That was the reason the country had yet to pay the first tranche of R26 million to the Commonwealth Games Federation (CGF), or sign the host city contract, Esethu Hasane, spokesman for the Department of Sport and Recreation, said on Tuesday.
He was responding to a CGF statement giving South Africa a seven-week ultimatum to make the payments and sign the contract or risk losing the games to another country.
“The delays are simply because there are still negotiations taking place. We want value for money for hosting the games,” he said.
The CGF threats were made after a general congress in Canada last week.
In a statement, Louise Martin, President of the Commonwealth Games Federation, said South Africa had until the end of November to make good on its commitments.
“As a first priority, the CGF membership resolved to continue to work with the South African government and their partners to support and advise them on their first steps and initial obligations on the journey towards 2022.
“It is with humble appreciation that a number of members, at our annual general assembly in Edmonton (on) 7 October 2016, reaffirmed our positive commitment to realise our collective ambitions to host a Games in Durban, and in Africa for the first time ever.
“We all truly believe in the inspirational and impactful potential of a Games in Africa. However, we also appreciate that there are concerns about the current progress to plan. We are still six years out, so now is the time to reinforce our commitments in partnership with Durban - as we sincerely hope - or look at alternatives,” the statement said.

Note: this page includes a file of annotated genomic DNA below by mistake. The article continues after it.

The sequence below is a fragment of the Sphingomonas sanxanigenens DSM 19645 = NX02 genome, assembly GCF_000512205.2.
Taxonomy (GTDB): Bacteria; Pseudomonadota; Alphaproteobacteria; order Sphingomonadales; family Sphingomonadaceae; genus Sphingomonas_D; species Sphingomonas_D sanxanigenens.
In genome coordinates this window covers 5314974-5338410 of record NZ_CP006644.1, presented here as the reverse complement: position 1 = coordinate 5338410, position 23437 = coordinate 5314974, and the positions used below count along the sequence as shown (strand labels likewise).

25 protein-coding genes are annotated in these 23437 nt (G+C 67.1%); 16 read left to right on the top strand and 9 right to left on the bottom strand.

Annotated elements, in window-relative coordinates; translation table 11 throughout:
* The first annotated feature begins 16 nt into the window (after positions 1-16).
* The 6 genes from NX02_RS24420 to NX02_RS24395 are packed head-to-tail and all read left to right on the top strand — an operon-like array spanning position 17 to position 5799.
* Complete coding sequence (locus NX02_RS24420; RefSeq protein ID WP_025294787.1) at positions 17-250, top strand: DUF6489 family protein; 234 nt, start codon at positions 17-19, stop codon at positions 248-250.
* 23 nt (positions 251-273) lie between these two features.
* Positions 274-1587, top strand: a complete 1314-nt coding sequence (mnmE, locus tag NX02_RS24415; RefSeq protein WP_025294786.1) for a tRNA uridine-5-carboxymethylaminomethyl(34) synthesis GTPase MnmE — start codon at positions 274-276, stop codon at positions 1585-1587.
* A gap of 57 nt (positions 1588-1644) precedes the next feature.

The CGF warned that as a last resort, they would have to “secure an alternate host, if outstanding matters are not resolved by 30th November 2016”.
Hasane said, however, that the government was committed to hosting the games in Durban and that three weeks ago, the cabinet gave Treasury the nod to sign the financial commitments with the CGF.
“What is happening now is that government, having previous experience of hosting international tournaments like Fifa 2010, do not want to end up in a situation again where the CGF, or in the case previously, Fifa, leave the country with the government having very little to show off.
“From the government side we are still sure we are going to host the games because of the commitments we signed. We are doing the negotiations with the CGF and we are not going to sign anything until all our requirements are satisfied,” he said.
While not wanting to divulge the exact aspects of the negotiations with the CGF, Hasane said previous lessons learnt included broadcasting rights and payments of facilities used during the event.
“When the South African government woke up (during Fifa 2010) we were footing most of the bill. When there were returns, the government did not get its fair share. The South African government want to negotiate all issues pertaining to hosting (the Commonwealth Games) including payments of facilities and hosting of the actual event and how the returns are shared,” he said.
Hasane said they also wanted to ensure that the hosting of the Games was aligned to Durban’s developmental plans.
“For example, the city is planning a Bus Rapid Transport system and looking at housing. Such things would have happened without the Games coming and so we have minimised costs. The athletes’ village as another example is part of the city’s housing programme,” he said.
DA spokesman on sport and recreation in KwaZulu-Natal, Hlanganani Gumbi, said the provincial government also needed to “come clean” on costs and the benefits hosting the Games would have for people of the province.
“KZN has also spent time and money on bidding for the Games. But they cannot be held at the expense of the many communities in this province that have no access whatsoever to any form of sporting or recreational facilities. This has to remain the department’s primary mandate.
“There has already been too much confusion over KZN’s financial commitment to the Games. The DA expects answers from KZN’s Sports and Recreation MEC, Bongi Sithole-Moloiâ?¦ In short, the MEC must tell us exactly what is going on,” he said.
Thabo Mofokeng, spokesman for the provincial sports department, did not respond to questions sent to him by the Daily News.
Original source: SA wants Commonwealth Games value for money